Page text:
Fresh hip hop beats
I’ve been writing this column for a full year now. That’s 12 months, 60 albums, and hundreds of dope verses. Frankly, I can’t believe Stu has let me ramble on this long. Maybe he’s just not reading these, but you know what, I’ll take what I can get.
So, without further adieu, here are albums 61-65 (well maybe 66, depending what you consider a double album).
Princess Nokia – Everything is Beautiful and Everything Sucks
If you’re not onto Princess Nokia yet, this month I cannot recommend you listen to anything more than Everything is Beautiful and Everything Sucks. I’m not sure if this is officially a double album, or just two albums released on the same day, but they compliment each other perfectly. As you might guess, Everything Sucks is slightly more depressing than Everything is Beautiful, but together they round out a full picture of Princess Nokia’s dynamic personality, meshing their underground aesthetic with more pop-oriented styles reminiscent of Chance the Rapper or Cardi B. These two albums feel like a culmination of what Princess Nokia has been working towards over the past half-decade, solidifying their spot in the mainstream of hip hop.
Denzel Curry and Kenny Beats – Unlocked
If you can say one thing about Denzel Curry, it’s that he is consistent. I’ve been impressed by nearly every release of his since he left the Raider clan back in 2013 and dropped Nostalgia 64. On his most recent release, Unlocked, Curry pairs up with Kenny Beats who backs his abstract, aggressive delivery beats to match. With Kenny’s help, Curry picks up his Florida roots in favor of a New York style, embodying DMX and Ol’ Dirty more than Rick Ross. Together, Curry and Beats create a tight 20 minutes where nothing feels wasted. Every minute is a tight package, served up seemingly for my personal palette.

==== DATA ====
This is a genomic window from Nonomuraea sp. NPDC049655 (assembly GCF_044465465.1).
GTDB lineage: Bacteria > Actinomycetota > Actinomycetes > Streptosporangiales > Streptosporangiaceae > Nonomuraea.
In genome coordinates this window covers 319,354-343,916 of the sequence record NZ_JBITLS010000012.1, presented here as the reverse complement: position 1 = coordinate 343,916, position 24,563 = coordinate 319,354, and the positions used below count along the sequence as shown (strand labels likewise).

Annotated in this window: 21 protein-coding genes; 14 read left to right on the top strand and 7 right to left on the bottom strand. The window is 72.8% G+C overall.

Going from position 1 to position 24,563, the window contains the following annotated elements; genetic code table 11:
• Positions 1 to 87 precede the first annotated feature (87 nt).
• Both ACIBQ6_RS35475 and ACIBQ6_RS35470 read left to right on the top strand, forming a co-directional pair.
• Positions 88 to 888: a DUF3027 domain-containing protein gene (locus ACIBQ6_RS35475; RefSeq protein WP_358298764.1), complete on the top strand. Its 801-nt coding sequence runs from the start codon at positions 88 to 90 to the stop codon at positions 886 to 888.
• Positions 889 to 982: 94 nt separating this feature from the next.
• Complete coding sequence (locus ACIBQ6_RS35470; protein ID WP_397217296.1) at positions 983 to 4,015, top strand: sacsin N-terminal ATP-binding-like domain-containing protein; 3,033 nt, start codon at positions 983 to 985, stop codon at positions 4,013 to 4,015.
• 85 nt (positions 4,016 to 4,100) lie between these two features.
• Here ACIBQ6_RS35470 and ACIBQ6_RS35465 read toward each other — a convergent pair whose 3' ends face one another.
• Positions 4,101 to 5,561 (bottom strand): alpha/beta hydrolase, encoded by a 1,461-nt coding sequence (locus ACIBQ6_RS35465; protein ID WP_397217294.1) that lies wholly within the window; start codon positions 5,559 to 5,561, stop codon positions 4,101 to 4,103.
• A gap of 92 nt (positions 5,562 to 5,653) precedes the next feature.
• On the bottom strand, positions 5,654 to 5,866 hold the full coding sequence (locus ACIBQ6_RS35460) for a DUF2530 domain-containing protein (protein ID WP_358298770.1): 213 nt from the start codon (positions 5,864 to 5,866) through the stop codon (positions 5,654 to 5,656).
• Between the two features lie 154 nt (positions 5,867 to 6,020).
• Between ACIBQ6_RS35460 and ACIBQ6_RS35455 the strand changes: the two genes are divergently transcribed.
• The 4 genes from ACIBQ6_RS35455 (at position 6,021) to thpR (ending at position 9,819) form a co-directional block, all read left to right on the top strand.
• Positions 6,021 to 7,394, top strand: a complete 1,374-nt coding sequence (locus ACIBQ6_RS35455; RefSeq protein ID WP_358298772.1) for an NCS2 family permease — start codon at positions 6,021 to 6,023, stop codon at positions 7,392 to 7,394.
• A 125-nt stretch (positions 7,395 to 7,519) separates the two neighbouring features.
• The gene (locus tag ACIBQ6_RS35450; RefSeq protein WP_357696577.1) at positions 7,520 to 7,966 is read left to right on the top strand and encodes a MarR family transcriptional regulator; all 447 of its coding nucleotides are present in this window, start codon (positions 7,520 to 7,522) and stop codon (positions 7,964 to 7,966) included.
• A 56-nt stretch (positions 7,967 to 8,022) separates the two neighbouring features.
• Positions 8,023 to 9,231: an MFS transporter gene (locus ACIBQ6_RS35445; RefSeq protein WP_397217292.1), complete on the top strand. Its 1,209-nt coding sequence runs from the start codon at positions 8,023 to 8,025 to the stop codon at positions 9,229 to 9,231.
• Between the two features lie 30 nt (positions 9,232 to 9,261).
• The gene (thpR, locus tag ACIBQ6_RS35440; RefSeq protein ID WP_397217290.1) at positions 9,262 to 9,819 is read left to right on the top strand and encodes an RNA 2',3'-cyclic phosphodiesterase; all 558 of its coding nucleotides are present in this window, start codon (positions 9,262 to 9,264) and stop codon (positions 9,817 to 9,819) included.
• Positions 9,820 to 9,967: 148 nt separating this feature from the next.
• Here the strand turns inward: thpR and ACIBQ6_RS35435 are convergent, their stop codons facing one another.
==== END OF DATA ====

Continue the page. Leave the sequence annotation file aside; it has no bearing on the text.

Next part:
Deniro Farrar – Sole Food
I’m a sucker for a deep-voiced emcee, and I think Deniro Farrar might be the deepest voice out there. In the past, his output has been a little inconsistent, but Sole Food puts Farrar right in a lane where he excels. Aggressive, raspy flows over dope beats and a dose of consciousness bring Farrar back to his peak form. The beats on Sole Food feel close to Farrar’s Atlanta neighbors, but he lets his voice and lyrics carry the EP, giving a New York vibe, reminiscent of some of the darker rappers from the city in the late 90’s. Sole Food puts Farrar back on track with some of his earlier music, and I’m really excited to see where he moves next.
Damani Nkosi and Ill Camille are HARRIETT
HARRIETT is a late-90s throwback. This is the heir to The Fugees, A Tribe Called Quest, Blackstar, Common and The Roots. HARRIETT is full of socially conscious lyricism over boom-bap beats that blend into R&B and flip into story-telling verses where the two emcees bounce back and forth off of each other’s flows. By the end of the album, they establish that although they are versed in the old school, they aren’t missing out on what’s happening in the contemporary scene, pulling out production styles and lyrics that are distinctly modern. Damani Nkosi is a veteran rap game and Ill Camille, while a bit younger than Nkosi, is no stranger to the Westcoast scene, and HARRIETT shows off their skill both in its style and their competence.
Yung Gravy and bbno$ – Baby Gravy 2
It’s always strange to find a musician I haven’t heard of before, and it turns out that they have songs with hundreds of millions plays on Spotify, but here we are I guess. I understand why Yung Gravy and bbno$ have such a strong stream game though: Baby Gravy 2 is made for the internet. This is ignorant trap music from Minnesota; this is hip hop from Vancouver made for college kids. The big sell for me here are the beats: trap influenced bass and high hats plus some flute are nectar in my ears. And the lyrics are … well, the lyrics are dumb, but they are entertaining, and the rhymes and flow from both emcees are solid. Plus, the album has two Spark Master Tape features, which really puts this one over the top for me.
In some ways, Baby Gravy 2 feels like the opposite of HARRIETT to me. Where Nkosi and Camille throw it back to an earlier, analog era, Gravy and bbno$ are distinctly digital and modern. Where HARRIETT is serious, socially conscious music about family, roots and personal growth, Baby Gravy 2 is funny, ignorant and full of sex and drug puns. Together, I think they really embody the contradictions in the hip hop genre in their lyrical content, sonic references and production style. I’m just happy that I can appreciate both sides of that coin.
Noah Springer is a writer and editor based in Boston. You can follow him on Twitter @noahjspringer.